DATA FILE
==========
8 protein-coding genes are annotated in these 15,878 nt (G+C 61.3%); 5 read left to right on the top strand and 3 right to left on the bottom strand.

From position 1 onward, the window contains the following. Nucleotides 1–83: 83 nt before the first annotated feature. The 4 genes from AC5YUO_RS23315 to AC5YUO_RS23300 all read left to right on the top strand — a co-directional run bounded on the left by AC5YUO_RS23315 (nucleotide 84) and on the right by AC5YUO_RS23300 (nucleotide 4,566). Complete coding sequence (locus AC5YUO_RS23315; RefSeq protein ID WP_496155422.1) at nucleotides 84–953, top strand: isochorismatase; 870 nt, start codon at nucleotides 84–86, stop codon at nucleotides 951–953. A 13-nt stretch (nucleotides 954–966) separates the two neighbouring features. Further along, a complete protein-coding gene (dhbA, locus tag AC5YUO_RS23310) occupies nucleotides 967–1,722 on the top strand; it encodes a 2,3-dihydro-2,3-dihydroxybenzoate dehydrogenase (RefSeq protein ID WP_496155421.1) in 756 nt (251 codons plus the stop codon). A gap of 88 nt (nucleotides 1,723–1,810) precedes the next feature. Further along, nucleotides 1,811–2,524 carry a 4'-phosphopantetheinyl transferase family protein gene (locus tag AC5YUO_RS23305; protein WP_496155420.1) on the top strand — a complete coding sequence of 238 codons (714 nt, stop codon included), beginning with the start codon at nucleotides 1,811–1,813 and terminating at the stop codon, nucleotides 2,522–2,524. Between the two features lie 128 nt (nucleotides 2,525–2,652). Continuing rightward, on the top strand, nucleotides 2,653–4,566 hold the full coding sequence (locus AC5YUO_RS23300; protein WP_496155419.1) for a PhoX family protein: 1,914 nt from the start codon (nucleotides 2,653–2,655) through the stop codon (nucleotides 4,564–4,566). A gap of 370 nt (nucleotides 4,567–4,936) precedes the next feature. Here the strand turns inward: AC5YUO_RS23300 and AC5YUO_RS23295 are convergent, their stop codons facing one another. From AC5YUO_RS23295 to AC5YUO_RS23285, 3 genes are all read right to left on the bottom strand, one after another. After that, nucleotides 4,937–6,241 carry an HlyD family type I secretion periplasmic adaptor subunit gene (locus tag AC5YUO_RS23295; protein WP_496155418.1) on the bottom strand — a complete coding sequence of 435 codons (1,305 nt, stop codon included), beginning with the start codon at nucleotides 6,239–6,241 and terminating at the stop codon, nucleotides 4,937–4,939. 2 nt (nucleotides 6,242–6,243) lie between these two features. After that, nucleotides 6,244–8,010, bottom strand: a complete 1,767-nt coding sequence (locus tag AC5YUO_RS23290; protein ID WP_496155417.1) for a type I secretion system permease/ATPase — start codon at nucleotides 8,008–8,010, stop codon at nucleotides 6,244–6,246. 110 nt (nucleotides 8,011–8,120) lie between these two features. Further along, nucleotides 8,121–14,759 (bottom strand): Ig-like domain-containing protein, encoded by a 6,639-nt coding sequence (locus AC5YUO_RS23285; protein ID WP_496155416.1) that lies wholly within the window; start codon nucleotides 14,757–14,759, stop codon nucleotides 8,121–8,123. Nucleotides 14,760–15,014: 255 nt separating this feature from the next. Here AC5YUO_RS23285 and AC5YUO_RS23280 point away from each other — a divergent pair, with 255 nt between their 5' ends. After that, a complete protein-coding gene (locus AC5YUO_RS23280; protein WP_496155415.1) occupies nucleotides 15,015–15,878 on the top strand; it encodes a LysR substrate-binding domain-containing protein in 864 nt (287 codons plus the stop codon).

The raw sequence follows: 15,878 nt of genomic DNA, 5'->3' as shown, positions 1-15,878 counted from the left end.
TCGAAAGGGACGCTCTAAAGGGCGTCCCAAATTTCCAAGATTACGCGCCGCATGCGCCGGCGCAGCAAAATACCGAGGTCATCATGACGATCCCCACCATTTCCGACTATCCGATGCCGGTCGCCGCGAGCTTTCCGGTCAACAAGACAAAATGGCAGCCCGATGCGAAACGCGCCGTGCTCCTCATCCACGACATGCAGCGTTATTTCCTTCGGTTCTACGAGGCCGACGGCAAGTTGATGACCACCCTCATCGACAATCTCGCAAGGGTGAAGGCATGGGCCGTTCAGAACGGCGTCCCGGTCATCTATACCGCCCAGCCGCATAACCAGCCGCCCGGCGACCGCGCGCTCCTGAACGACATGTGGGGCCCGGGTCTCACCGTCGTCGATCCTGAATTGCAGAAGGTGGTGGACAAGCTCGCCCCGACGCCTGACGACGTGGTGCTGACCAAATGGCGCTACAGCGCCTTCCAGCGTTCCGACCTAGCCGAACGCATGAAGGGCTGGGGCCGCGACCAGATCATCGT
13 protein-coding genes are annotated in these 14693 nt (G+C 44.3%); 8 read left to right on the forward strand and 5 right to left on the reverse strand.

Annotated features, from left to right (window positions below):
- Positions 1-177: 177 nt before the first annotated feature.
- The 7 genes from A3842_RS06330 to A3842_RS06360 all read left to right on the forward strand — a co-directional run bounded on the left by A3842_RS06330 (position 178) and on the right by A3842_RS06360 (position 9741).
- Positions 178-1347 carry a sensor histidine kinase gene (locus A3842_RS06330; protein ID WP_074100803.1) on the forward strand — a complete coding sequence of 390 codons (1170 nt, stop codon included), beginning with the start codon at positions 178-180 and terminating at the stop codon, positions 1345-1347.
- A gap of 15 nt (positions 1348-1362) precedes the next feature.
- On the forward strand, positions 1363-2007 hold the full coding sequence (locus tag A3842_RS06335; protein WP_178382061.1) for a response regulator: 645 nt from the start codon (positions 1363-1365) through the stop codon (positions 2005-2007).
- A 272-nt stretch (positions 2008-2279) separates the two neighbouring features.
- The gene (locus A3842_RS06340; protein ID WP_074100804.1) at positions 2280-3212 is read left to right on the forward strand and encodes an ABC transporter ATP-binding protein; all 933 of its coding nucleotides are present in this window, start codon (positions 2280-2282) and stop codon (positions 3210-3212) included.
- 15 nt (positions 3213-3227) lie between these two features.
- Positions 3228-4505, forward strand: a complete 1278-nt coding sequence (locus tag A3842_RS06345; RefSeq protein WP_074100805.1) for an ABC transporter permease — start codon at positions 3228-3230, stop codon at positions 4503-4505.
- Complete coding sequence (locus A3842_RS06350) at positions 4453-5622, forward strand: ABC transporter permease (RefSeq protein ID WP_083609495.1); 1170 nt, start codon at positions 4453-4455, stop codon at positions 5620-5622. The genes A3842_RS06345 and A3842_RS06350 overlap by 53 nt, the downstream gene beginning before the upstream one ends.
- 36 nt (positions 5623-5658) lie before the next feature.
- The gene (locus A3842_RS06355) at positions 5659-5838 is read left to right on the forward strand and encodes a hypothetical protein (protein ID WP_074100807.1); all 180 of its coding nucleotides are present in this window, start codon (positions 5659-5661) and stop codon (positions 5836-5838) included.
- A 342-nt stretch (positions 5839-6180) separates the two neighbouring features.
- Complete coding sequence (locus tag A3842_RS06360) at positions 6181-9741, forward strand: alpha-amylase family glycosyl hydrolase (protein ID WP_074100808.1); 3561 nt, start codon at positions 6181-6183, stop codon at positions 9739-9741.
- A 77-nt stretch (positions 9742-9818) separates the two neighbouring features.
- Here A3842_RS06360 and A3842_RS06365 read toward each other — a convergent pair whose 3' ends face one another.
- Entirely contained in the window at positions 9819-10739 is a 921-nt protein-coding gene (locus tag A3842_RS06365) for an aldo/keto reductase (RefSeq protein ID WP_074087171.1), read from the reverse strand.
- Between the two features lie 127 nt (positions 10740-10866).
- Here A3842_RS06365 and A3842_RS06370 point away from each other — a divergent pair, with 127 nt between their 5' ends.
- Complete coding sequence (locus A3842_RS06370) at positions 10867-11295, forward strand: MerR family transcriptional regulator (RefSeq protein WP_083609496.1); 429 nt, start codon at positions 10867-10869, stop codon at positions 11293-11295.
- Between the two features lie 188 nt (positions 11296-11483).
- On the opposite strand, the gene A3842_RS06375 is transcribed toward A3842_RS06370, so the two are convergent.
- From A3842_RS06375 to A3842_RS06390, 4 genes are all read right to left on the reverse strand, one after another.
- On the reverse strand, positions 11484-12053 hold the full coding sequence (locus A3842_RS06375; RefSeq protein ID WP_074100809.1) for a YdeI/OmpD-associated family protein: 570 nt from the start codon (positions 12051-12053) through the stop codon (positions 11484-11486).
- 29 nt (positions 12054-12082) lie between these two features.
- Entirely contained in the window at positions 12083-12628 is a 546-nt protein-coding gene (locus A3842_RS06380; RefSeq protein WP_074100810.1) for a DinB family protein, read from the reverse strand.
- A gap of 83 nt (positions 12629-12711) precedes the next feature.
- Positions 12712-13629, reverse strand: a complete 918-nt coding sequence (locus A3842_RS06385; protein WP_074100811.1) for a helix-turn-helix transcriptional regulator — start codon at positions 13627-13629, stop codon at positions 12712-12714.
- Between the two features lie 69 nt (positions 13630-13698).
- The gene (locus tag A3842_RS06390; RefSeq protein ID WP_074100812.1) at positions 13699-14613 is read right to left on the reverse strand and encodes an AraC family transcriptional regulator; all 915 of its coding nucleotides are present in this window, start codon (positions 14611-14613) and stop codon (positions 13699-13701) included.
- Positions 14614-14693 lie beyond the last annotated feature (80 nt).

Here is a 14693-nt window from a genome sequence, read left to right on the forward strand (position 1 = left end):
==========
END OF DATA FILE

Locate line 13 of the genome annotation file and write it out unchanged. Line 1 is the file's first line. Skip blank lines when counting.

- The gene (locus A3842_RS06340; protein ID WP_074100804.1) at positions 2280-3212 is read left to right on the forward strand and encodes an ABC transporter ATP-binding protein; all 933 of its coding nucleotides are present in this window, start codon (positions 2280-2282) and stop codon (positions 3210-3212) included.